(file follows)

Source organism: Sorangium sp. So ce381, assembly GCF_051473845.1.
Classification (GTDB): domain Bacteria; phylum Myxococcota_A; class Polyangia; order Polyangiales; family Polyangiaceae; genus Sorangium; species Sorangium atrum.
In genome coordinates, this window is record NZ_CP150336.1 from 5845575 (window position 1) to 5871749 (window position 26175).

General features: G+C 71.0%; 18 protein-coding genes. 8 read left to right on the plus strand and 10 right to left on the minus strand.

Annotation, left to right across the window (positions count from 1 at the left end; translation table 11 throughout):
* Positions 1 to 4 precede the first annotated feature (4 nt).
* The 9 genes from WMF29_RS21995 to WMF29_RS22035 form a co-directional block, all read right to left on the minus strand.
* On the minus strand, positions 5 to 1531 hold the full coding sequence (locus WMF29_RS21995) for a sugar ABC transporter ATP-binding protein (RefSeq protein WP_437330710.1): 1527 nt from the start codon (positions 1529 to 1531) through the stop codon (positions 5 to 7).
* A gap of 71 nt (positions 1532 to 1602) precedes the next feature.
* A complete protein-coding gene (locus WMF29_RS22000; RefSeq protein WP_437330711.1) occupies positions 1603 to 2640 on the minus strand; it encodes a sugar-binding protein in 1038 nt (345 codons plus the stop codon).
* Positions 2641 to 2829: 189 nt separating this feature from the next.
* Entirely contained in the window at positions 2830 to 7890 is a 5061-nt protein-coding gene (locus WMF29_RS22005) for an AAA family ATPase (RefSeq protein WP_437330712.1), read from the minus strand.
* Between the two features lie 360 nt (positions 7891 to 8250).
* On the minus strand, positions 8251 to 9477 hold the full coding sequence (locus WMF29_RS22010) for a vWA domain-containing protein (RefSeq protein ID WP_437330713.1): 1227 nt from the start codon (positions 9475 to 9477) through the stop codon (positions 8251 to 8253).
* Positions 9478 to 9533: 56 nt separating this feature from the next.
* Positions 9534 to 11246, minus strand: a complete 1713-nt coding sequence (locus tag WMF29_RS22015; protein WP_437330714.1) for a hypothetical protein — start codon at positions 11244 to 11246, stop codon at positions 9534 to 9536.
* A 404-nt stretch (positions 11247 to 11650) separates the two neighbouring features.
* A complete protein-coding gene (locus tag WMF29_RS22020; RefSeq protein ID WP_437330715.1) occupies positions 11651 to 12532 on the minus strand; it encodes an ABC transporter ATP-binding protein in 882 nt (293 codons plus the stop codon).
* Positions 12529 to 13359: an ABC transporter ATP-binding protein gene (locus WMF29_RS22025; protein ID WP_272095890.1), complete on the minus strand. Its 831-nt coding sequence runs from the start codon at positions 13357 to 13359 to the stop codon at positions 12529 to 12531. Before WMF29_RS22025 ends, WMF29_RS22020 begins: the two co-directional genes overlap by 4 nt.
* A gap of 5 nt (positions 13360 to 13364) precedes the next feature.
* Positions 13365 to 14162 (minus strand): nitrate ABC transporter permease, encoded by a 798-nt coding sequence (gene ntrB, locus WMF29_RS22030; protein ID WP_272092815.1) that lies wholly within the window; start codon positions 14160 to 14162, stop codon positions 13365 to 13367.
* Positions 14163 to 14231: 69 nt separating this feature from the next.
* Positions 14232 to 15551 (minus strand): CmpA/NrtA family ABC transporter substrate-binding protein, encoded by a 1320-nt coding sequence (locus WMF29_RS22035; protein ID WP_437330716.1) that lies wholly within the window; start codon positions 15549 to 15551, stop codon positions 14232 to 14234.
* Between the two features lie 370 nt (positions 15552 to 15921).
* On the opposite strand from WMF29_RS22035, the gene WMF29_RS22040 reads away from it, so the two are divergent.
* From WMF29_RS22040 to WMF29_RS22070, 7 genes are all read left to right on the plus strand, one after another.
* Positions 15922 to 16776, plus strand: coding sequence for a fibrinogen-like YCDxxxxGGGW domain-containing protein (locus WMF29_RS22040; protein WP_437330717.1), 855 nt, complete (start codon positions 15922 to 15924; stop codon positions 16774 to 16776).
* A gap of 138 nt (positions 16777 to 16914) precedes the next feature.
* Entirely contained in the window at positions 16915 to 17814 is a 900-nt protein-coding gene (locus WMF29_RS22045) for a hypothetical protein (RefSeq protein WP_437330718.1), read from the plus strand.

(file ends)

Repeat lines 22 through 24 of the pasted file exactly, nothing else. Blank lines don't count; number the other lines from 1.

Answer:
* Positions 14163 to 14231: 69 nt separating this feature from the next.
* Positions 14232 to 15551 (minus strand): CmpA/NrtA family ABC transporter substrate-binding protein, encoded by a 1320-nt coding sequence (locus WMF29_RS22035; protein ID WP_437330716.1) that lies wholly within the window; start codon positions 15549 to 15551, stop codon positions 14232 to 14234.
* Between the two features lie 370 nt (positions 15552 to 15921).